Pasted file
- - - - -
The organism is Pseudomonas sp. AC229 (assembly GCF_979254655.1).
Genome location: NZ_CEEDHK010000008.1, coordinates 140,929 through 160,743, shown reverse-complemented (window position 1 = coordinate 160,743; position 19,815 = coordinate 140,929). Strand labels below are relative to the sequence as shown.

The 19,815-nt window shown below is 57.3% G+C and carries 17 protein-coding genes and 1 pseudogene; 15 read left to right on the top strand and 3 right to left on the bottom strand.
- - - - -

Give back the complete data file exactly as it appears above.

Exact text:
The organism is Pseudomonas sp. AC229 (assembly GCF_979254655.1).
Genome location: NZ_CEEDHK010000008.1, coordinates 140,929 through 160,743, shown reverse-complemented (window position 1 = coordinate 160,743; position 19,815 = coordinate 140,929). Strand labels below are relative to the sequence as shown.

The 19,815-nt window shown below is 57.3% G+C and carries 17 protein-coding genes and 1 pseudogene; 15 read left to right on the top strand and 3 right to left on the bottom strand.